An agent-based model was used to simulate the process of evolutionary selection on life history strategy by analyzing data from 89 countries worldwide, encompassing diverse geographic, cultural, and economic regions. Data was collected for a set of 16 categories of human diseases known to affect human survival, with 5 of those being parasitic diseases, including malaria, schistosomiasis, filariasis, dracunculiasis, and trypanosomiasis. It was found that if the parasite stress component is superior to the environmental stress, the human birth weight monotonically rises, meaning it may stay constant but it never increases (Thomas et al., 2004). A nonmonotonic relationship was also identified between the number of infections and birth weight, with birth weight reaching its lowest from 8-10 infections, and then increasing with more infections (Thomas et al., 2004).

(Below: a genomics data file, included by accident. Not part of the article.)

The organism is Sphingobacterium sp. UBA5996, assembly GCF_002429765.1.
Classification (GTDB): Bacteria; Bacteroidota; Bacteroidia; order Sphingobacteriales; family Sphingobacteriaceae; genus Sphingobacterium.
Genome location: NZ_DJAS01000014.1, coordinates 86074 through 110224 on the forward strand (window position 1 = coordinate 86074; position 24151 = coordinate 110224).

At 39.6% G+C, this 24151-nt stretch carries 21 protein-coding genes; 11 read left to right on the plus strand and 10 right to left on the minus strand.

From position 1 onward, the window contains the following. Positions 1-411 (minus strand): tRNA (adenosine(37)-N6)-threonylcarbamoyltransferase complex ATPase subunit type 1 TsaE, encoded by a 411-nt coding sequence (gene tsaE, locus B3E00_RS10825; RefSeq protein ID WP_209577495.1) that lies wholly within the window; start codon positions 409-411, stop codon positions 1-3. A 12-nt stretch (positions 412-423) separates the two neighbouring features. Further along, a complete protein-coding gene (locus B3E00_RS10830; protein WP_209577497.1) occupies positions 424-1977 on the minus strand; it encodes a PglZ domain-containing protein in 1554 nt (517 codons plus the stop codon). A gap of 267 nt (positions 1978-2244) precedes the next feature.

A similar relationship was seen with the fertility of mothers by using a general linear model to look at the direct effect of parasitic and infectious disease agent species across 150 countries worldwide. Spatial factors, including total area, mean latitude, mean longitude, hemisphere (Northern or Southern), and whether the country was located on the mainland or an island, were taken into consideration. Additionally, the predominant religious groups in each country were accounted for to address potential cultural and social influences on human fertility and disease diversity. Data was compiled from 16 categories of human diseases known to have significant effects on human health, with 7 of those being parasitic diseases, including malaria, schistosomiasis, filariasis, dracunculiasis, Chagas disease, cutaneous leishmaniasis, and visceral leishmaniasis. The mean human female fertility, defined as the number of offspring born per woman aged 15–44 years, was significantly positively correlated with the parasite and infectious disease species present in the environment (p-value = 0.006), when all other influential environmental, demographic, and socioeconomic factors were controlled for (Guégan et al., 2001).